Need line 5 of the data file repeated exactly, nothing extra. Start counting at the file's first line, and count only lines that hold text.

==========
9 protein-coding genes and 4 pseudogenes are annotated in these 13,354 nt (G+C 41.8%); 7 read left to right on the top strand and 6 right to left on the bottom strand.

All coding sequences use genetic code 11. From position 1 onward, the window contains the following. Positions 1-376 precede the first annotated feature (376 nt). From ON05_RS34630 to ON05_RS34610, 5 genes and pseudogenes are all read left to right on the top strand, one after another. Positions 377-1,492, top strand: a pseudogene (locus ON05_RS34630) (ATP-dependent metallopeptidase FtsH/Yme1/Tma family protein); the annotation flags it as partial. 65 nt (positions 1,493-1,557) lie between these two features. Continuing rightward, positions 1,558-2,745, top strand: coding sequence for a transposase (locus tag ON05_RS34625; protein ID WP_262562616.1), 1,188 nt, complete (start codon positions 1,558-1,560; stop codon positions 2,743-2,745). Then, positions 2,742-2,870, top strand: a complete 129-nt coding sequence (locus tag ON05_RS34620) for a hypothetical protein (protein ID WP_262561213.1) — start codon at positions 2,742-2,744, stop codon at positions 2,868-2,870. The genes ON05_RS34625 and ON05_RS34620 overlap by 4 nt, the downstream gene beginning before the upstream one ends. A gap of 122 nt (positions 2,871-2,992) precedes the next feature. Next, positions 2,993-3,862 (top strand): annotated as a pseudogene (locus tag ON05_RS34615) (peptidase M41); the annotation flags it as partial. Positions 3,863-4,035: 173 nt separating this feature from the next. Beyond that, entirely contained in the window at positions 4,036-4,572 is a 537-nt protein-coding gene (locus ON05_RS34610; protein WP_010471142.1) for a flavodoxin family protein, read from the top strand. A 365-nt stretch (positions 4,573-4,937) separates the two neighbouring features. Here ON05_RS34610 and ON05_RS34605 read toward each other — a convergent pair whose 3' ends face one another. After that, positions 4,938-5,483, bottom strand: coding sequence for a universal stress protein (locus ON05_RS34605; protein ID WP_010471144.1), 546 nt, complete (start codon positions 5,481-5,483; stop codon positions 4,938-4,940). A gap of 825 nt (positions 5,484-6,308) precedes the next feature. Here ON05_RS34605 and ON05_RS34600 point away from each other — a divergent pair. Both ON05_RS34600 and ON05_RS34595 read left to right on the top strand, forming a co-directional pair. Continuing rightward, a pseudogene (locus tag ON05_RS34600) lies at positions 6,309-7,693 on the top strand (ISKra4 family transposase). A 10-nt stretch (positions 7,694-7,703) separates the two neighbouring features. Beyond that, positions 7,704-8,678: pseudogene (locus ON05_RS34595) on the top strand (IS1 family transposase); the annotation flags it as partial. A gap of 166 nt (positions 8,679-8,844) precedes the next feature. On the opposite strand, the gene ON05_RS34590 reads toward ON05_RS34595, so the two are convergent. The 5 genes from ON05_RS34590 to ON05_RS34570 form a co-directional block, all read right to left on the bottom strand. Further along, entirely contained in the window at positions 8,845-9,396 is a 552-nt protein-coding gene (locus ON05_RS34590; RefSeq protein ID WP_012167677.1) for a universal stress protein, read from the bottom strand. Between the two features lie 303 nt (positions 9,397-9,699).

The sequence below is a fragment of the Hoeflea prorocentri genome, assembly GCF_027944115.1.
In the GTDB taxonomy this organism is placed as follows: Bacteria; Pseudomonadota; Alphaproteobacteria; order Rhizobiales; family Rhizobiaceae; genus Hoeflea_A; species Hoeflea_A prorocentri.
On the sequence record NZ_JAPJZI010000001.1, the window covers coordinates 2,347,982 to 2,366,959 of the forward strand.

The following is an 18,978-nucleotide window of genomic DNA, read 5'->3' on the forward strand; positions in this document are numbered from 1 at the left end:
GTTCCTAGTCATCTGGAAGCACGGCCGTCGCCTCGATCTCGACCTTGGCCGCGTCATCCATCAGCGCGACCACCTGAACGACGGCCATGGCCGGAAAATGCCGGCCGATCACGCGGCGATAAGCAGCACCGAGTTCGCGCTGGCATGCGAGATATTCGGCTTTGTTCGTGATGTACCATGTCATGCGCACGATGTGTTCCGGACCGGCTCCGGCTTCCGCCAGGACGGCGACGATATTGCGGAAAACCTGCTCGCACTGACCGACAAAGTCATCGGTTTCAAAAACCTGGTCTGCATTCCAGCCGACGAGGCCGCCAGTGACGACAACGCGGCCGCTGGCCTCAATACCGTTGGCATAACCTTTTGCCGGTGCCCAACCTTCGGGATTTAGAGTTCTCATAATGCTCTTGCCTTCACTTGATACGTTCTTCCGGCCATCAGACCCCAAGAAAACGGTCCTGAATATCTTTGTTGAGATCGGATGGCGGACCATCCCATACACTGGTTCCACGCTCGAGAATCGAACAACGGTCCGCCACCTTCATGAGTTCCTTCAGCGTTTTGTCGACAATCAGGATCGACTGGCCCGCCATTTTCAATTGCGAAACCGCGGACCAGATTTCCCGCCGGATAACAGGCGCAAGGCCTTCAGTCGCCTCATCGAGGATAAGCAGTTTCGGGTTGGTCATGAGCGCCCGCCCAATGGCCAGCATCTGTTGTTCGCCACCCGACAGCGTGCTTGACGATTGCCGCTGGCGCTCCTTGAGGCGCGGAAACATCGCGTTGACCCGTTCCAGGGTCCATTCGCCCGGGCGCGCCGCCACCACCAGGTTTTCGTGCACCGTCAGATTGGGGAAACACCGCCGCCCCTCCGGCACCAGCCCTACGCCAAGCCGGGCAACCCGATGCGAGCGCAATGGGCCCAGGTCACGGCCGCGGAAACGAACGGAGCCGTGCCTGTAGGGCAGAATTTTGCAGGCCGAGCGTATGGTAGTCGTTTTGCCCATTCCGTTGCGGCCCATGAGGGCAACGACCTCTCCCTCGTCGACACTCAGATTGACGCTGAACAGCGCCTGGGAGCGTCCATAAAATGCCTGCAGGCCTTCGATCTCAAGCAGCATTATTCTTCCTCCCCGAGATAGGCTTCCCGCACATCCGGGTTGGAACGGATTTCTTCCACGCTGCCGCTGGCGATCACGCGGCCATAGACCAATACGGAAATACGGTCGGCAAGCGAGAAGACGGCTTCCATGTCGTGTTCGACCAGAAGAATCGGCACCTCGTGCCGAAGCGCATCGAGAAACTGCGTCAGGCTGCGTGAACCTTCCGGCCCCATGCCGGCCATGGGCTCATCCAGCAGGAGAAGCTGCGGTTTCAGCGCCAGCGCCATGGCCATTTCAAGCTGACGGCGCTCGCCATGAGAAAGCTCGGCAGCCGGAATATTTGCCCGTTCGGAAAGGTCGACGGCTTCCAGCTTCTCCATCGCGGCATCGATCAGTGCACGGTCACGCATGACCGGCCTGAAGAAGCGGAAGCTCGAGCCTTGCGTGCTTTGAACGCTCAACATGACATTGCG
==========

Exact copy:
On the sequence record NZ_JAPJZI010000001.1, the window covers coordinates 2,347,982 to 2,366,959 of the forward strand.